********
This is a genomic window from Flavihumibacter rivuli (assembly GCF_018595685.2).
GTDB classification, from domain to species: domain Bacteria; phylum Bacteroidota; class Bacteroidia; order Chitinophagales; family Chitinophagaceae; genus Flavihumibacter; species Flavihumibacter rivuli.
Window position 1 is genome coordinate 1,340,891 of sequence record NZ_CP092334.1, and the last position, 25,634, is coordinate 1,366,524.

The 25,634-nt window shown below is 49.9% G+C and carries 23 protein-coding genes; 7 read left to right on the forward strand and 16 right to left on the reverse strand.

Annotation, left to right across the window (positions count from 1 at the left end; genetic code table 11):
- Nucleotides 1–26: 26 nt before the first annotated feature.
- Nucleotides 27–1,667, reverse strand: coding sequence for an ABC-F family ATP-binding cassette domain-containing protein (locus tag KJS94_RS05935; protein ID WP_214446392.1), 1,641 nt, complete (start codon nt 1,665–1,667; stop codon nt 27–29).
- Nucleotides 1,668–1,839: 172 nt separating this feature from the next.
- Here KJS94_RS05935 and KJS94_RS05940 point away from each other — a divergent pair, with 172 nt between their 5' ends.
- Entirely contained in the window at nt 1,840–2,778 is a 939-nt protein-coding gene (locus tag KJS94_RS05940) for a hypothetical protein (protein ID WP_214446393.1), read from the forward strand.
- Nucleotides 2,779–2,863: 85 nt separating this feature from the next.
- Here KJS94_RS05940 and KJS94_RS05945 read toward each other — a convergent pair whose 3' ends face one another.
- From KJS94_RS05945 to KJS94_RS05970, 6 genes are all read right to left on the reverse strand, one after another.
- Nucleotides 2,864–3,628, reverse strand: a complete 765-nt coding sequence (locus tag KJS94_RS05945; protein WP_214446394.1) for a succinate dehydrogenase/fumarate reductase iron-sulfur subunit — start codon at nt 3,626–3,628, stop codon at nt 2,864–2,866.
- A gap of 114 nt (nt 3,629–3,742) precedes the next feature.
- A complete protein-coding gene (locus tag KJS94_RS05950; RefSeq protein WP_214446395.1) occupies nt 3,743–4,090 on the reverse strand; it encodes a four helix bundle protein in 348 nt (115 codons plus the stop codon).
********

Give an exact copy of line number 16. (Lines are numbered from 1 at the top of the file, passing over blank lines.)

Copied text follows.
- A complete protein-coding gene (locus tag KJS94_RS05950; RefSeq protein WP_214446395.1) occupies nt 3,743–4,090 on the reverse strand; it encodes a four helix bundle protein in 348 nt (115 codons plus the stop codon).